Case Study 3 examines the imbalance between China’s water stress and its virtual water flows embodied in economic trade in China’s 313 cities, and points out the urgent need to introduce economic instruments to alleviate the water imbalance. City, as the basic administrative unit, undertakes great responsibilities for obtaining, distributing, and managing its water resources in the supply chain (Zheng et al., 2019). Therefore, this case study accounts China’s city-level virtual water flows across economic sectors for the first time by applying the 2015 MREEIOA. The main findings include: First, it is necessary to introduce economic instruments to ease the water stress of China’s regions which were mainly responsible for water export in agriculture and industry. They were Northeast and Northwest (agriculture), East China and Central China (industry). Second, economic instruments need to be introduced to support major water exporters as they tended to suffer from more severe water stress but gained less economic profits. It was seen that water imported by certain cities required rallying support of its surrounding or even cities, especially major water exporters with the most enormous volumes of water outflows but suffered from severe water stress. And these water exporters were often oriented by low value-added but highly water-intensive economic sector agriculture. Third, there were also three types of cities or economic sectors that required the aid of economic instruments to mitigate their water stress: (1) cities that were either highly self-dependent or heavily dependent on the other cities’ water supply as they were more likely to confront potential water vulnerability (such as Urumqi, Wuhan, Shanghai); (2) cities had great water investment but gained low economic returns so that their economic carrying capacity were rather low, such as Urumqi. (3) cities/economic sectors that undertook great responsibilities for water export but the responsibilities were in fact beyond their capabilities, such as Maanshan’s chemical and metal&nonmetal and Daqing’s mining.

Case Study 4 uncovers the positive impacts brought by the shifts in economy and development patterns on national water management. Over the past decades, China has undergone profound social and economic transitions, which evokes urgent needs to quantitively analyse its influences on China’s water scarcity and water pollution in the supply chain. Hence, in this case study, national data of water use and chemical oxygen demand (COD) discharge were compiled and then applied in EEIOA to detect the dynamics of China’s direct and embodied water across individual economic sectors from 2010 to 2015. It is found that: First, domestic energy policy and economic stimulus optimised the water use and reduced water pollution in key producer (electricity) and consumer (construction) sectors in the virtual water supply chains. Electricity’s direct water use declined due to the transition of China’s energy structure from coal to renewable energy. Construction’s embodied water use and COD discharge skyrocketed (65-92 Bts) as infrastructure construction and real estate could boost the national economy in the post-financial crisis era (Giang & Sui Pheng, 2011). Second, urbanisation alleviated China’s water crisis to some extent. Urban consumption occupied the largest percentages (over 30%) of embodied water use and COD discharge, but embodied water intensities in urban consumption were far lower than those in rural consumption. Third, the ‘new normal’ phase witnessed the optimisation of China’s economic/industrial structures and this improved China’s water status. Embodied water use in light-manufacturing and tertiary sectors increased while that in heavy-manufacturing sectors (except chemicals and transport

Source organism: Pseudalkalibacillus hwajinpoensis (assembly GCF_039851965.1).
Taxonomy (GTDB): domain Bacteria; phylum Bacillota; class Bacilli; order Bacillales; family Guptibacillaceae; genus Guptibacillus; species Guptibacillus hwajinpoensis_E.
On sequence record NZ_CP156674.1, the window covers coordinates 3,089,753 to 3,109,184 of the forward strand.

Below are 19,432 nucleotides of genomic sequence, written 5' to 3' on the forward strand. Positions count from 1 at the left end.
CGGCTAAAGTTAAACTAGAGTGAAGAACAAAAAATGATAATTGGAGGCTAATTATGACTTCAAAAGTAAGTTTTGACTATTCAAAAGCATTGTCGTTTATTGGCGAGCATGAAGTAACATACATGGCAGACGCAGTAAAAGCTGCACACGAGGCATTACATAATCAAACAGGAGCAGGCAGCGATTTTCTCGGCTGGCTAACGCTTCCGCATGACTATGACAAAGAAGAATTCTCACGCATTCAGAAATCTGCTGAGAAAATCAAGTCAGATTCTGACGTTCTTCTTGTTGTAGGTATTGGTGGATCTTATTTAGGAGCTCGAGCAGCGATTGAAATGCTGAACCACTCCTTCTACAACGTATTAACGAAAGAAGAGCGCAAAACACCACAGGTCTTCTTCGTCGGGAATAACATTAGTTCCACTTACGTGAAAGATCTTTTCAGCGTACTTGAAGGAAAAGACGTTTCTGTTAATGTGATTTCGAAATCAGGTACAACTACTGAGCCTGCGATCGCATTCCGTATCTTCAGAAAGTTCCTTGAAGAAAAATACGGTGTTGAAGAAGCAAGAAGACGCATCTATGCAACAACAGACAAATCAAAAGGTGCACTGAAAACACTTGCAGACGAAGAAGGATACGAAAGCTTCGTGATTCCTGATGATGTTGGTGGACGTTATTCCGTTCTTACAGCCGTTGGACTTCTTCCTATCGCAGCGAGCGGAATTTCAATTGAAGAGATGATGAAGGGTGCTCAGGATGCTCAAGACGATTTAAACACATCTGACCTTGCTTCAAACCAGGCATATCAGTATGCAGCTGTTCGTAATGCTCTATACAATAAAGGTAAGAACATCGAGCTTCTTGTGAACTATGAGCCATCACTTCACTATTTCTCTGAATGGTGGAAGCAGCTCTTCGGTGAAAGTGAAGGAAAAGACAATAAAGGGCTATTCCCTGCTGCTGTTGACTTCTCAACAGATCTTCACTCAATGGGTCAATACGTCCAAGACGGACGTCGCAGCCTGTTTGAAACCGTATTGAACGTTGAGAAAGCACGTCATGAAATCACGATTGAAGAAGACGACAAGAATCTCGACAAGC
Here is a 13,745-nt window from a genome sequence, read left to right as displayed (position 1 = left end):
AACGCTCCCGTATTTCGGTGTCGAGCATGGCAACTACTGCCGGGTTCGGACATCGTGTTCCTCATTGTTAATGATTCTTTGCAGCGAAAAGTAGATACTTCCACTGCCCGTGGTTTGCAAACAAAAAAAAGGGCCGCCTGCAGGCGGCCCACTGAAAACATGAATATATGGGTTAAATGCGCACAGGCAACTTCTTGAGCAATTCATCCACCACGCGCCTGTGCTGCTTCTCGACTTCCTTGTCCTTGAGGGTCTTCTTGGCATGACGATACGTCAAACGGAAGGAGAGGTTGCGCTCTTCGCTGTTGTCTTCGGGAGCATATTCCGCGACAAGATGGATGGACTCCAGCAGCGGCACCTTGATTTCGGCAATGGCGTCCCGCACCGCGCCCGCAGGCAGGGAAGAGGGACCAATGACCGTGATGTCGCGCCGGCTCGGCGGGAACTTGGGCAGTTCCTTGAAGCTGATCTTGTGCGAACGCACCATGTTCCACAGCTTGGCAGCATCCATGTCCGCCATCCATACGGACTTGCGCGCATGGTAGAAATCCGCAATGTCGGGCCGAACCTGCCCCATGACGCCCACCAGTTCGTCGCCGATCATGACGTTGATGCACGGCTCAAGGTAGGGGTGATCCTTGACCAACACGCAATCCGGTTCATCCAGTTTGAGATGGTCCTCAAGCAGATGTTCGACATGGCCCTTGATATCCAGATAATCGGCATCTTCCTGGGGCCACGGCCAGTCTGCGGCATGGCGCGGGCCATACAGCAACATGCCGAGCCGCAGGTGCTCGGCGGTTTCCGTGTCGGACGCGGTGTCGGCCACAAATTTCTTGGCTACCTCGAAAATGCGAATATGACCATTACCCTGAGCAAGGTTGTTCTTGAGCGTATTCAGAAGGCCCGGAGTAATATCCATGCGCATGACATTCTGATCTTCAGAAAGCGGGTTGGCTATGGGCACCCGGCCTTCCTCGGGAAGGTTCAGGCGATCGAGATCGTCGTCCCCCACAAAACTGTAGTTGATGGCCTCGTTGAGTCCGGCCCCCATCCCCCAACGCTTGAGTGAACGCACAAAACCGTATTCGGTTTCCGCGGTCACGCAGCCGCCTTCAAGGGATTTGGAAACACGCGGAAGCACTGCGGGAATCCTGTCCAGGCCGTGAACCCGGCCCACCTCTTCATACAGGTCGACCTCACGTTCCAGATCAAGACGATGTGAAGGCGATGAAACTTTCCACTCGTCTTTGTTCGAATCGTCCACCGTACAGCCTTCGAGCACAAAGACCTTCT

equipment) dropped. Fourth, the changes in international situation also provided China some opportunities to optimise its water structure. In the post-financial crisis era, China’s water use (116-80 billion tonnes (Bts)) and COD discharge (3.95-2.22 Mts) embodied in export tremendously decreased while its total export values (11-25 trillion Chinese Yuan (CNY)) doubled. Under globalisation and the rise of South-South trade, China started to relocate water use and COD discharge embodied in production activities for low-end sectors, such as textile, to other developing countries, such as textile.

This thesis then summarises the above-mentioned findings obtained from all the case studies. It can be concluded that China’s economy and development patterns exert the following negative effects on its water scarcity and water pollution: (1) Economic disparities and development gaps could increase water inequality; (2) Unclear division of labour and unoptimised industrial structure could easily lead to low water efficiency, especially in water-intensive industries/economic sectors; (3) Economic trade without much consideration of virtual water embodied in supply chains could trigger imbalance between water stress, virtual water supply. On the bright side, China’s economy and development patterns also bring the positive effects to its water scarcity and water pollution in the following aspects: (1) The optimisation of economic structure and the fulfillment of industrial transformation could greatly ease water scarcity and water pollution; (2) Economic and social development could also attribute to the mitigation of water scarcity and water pollution. Based on these effects, this thesis then proposes potential approaches to alleviating China’s water scarcity and water pollution by adjusting its economy and development patterns. These measures include: (1) strengthening regional cooperation and encouraging synergistic development; (2) proactively reacting to changes in international situation and making corresponding domestic policy; (3) re-scheduling supply chains and economic trade patterns by introducing the concept of water footprint. To support these measures, this thesis also puts forward some policy recommendations, which include: (1) adjusting water pricing and appropriating water subsidy in less-developed administrative units or in water-intensive /water-polluted industries or economic sectors; (2) introducing water rights trade; (3) adhering to the principles of development economics and circular economy with the ultimate goal of achieving China’s water sustainability.

This thesis makes great contributions to the existing academic field. Theoretically, this thesis makes a breakthrough by conducting China’s city-level water footprint research with the consideration of both water quantity and water quality indicators. This bridges the research gap about limited city-level water footprint studies/water-energy nexus in water footprint studies, and limited water footprint studies related to water quality in the current research filed. This thesis also fills the absence of the existing literature by tracing water pollutants triggered by specific anthropogenic activities of all the cities within a river basin. Methodologically, this thesis compiles a water withdrawal dataset for China’s 313 cities and a NH4+ discharge dataset for the PRB’s cities for the very first time. It also applies city-level multi-regional environmentally extended input-output table in China’s water footprint study for the very first time. From the empirical and policy-related perspectives, this thesis chooses representative regions or cities as case studies so that empirical results and policy recommendations could be partly mirrored in other regions or cities at similar development stages.

Item Type: Thesis (Doctoral)
Faculty \ School: Faculty of Social Sciences > School of Global Development (formerly School of International Development)
Depositing User: Nicola Veasy
Date Deposited: 02 Nov 2023 12:34
Last Modified: 02 Nov 2023 12:34